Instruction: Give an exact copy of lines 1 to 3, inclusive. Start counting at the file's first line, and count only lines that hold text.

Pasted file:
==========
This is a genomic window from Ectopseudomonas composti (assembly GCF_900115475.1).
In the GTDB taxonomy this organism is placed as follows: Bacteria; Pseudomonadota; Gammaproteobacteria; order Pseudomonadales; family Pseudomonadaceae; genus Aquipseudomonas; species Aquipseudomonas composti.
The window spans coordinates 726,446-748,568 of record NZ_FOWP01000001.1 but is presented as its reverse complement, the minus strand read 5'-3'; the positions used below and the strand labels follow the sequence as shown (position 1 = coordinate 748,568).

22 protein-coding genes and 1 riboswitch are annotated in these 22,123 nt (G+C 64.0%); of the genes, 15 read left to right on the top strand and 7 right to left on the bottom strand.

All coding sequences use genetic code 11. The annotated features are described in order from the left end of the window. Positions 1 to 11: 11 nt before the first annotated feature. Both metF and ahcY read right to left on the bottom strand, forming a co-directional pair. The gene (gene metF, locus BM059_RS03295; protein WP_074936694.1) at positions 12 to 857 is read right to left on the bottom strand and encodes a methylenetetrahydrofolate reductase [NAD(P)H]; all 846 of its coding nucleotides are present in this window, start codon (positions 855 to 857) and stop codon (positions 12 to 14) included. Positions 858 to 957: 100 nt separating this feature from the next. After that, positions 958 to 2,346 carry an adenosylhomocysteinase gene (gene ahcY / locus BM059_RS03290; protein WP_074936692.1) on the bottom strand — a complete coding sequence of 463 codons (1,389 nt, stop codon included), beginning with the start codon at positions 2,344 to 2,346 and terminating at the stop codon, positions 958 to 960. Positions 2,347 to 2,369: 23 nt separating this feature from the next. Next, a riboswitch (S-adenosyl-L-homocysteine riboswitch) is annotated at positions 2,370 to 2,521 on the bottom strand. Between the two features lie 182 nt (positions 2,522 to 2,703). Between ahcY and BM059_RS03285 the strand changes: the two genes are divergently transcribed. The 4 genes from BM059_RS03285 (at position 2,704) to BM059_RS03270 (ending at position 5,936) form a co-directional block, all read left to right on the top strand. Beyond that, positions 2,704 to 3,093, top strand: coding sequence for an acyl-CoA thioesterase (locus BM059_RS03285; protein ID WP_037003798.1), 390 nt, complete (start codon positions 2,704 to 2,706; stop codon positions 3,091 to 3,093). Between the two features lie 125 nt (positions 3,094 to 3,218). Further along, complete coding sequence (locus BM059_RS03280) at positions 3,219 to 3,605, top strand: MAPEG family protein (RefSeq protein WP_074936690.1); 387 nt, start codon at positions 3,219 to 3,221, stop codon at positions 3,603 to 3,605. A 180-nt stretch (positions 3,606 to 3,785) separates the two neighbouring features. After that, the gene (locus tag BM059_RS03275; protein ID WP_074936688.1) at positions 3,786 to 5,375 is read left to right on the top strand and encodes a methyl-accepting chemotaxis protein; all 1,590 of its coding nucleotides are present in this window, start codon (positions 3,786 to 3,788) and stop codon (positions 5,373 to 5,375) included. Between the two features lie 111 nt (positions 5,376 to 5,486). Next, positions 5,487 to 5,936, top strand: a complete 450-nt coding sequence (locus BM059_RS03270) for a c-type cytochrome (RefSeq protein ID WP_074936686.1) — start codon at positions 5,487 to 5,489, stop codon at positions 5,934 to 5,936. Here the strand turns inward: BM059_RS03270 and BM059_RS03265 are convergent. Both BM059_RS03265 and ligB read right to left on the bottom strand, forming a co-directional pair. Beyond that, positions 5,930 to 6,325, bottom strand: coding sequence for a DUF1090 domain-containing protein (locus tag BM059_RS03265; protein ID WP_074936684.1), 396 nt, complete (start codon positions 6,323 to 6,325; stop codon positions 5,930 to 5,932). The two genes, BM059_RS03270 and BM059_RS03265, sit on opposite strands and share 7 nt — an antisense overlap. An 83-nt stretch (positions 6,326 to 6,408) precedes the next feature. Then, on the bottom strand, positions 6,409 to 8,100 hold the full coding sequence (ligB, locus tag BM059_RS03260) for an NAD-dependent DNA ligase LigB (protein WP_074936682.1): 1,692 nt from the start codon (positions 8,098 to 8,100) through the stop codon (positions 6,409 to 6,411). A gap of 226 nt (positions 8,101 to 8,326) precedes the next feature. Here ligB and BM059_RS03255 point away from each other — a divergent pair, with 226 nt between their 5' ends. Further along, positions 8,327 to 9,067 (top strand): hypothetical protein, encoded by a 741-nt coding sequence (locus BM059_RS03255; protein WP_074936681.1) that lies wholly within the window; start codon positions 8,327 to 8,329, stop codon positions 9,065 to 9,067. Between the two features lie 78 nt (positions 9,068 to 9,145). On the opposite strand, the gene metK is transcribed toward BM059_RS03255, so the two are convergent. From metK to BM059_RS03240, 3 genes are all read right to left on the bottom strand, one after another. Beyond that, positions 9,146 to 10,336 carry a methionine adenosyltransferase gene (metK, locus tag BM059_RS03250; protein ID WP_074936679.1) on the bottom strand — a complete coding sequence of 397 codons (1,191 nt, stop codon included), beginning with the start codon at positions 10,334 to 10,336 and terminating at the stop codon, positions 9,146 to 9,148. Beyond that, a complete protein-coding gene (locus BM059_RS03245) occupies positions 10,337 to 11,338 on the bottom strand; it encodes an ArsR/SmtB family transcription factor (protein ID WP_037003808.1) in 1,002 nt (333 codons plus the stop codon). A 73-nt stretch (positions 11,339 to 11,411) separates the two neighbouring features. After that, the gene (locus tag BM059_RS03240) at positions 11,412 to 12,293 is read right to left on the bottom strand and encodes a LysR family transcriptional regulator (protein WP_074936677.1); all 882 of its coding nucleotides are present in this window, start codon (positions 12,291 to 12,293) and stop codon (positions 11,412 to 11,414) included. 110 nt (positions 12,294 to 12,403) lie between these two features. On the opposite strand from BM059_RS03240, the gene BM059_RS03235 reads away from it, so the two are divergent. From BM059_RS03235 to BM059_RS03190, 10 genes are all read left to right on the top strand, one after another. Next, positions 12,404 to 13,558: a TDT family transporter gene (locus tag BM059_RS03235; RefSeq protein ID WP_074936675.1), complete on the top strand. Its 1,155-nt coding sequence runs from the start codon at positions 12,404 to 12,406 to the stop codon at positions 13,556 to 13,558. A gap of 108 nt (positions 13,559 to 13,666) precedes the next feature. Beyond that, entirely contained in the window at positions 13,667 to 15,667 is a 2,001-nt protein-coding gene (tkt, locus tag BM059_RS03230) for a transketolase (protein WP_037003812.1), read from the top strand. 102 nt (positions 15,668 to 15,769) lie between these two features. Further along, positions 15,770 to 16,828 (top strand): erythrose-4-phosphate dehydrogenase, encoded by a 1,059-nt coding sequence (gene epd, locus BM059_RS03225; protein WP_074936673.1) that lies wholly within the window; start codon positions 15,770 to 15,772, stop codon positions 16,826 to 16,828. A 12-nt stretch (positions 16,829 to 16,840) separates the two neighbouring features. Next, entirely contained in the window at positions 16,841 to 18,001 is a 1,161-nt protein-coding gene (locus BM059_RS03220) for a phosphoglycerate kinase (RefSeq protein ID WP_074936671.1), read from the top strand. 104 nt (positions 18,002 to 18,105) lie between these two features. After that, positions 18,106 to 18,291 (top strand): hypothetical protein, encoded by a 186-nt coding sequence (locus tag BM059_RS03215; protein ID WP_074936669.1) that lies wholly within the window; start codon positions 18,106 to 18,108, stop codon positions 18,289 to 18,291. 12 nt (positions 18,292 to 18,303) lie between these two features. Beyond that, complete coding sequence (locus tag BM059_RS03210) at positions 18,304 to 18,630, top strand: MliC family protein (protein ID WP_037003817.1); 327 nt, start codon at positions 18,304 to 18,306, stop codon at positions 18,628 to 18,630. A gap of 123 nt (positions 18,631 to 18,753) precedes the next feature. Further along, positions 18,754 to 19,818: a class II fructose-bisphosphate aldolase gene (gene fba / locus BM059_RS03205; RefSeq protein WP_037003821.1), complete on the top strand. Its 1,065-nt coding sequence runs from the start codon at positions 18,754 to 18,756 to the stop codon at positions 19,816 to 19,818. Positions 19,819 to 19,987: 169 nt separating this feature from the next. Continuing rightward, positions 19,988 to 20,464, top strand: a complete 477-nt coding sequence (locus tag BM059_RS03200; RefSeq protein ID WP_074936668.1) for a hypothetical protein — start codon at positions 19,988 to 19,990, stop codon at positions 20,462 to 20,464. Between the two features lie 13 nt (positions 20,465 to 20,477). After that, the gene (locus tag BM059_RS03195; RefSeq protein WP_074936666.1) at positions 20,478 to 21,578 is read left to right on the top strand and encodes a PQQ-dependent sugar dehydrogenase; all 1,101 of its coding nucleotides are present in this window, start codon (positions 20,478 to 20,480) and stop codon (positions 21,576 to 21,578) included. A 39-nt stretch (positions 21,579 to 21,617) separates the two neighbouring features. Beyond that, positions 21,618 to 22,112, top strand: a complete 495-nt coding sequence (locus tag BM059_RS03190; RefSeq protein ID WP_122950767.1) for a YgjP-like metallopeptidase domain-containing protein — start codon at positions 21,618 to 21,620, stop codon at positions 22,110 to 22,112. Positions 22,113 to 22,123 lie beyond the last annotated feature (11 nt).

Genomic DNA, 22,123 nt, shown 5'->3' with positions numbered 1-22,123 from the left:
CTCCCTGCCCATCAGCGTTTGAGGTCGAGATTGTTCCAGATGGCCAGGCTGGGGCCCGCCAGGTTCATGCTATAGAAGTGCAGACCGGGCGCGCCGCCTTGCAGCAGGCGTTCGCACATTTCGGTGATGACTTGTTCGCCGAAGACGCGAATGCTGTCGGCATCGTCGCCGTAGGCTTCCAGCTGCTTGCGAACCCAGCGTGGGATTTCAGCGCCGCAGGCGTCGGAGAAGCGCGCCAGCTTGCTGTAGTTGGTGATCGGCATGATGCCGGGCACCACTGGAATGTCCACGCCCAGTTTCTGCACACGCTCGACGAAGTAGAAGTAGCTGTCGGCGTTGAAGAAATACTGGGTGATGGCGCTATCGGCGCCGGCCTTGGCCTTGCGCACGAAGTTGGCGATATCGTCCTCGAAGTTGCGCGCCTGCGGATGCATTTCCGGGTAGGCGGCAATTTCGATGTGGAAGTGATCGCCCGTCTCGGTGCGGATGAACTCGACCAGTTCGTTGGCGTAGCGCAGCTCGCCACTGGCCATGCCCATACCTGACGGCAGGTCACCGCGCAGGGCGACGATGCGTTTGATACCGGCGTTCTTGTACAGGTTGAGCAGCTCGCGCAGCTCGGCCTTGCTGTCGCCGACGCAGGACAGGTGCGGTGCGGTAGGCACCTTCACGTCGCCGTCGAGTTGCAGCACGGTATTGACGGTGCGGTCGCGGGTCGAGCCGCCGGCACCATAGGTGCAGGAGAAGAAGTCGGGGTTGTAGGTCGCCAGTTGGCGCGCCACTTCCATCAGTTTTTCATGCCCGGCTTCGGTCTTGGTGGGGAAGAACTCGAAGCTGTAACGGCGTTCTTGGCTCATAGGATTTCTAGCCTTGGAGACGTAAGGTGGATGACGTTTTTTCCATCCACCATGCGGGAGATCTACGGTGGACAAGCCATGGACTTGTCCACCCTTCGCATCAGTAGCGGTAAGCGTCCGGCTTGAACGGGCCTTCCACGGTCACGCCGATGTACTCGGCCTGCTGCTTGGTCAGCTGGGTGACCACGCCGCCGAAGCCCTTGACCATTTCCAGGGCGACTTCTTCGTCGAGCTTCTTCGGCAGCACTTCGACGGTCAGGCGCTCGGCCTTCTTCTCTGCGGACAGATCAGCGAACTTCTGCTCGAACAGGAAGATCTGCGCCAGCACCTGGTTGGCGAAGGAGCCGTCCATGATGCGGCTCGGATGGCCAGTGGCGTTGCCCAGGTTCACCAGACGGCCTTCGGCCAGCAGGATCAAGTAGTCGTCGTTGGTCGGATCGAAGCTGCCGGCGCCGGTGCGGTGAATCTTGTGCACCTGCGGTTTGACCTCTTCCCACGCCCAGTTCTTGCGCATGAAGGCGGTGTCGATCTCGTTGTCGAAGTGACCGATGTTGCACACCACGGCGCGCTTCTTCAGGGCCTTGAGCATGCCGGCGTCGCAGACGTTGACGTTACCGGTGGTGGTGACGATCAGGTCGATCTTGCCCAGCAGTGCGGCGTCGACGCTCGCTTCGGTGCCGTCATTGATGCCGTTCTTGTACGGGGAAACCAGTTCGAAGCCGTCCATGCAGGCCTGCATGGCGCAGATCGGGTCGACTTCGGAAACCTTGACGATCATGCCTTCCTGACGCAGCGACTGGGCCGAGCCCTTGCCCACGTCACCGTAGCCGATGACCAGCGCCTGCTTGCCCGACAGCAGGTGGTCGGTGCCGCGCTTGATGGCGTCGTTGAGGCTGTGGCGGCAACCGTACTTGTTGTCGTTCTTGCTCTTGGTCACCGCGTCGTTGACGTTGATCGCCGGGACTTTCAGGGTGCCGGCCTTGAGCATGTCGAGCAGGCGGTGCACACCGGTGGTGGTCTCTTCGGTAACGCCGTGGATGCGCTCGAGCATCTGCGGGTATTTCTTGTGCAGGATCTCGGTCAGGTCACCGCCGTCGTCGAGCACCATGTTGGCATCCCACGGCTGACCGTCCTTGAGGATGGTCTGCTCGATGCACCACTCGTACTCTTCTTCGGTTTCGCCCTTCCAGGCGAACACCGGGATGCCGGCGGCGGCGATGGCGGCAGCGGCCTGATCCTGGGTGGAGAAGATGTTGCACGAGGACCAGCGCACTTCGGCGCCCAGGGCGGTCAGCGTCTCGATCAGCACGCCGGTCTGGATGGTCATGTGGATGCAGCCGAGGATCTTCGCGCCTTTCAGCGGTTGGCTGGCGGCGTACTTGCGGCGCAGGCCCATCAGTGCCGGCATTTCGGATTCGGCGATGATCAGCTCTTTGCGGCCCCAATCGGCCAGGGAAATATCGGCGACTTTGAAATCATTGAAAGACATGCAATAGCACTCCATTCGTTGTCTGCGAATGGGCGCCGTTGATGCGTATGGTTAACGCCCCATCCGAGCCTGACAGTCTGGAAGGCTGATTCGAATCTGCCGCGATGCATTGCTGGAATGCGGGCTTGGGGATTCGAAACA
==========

This is a genomic window from Ectopseudomonas composti (assembly GCF_900115475.1).
In the GTDB taxonomy this organism is placed as follows: Bacteria; Pseudomonadota; Gammaproteobacteria; order Pseudomonadales; family Pseudomonadaceae; genus Aquipseudomonas; species Aquipseudomonas composti.
The window spans coordinates 726,446-748,568 of record NZ_FOWP01000001.1 but is presented as its reverse complement, the minus strand read 5'-3'; the positions used below and the strand labels follow the sequence as shown (position 1 = coordinate 748,568).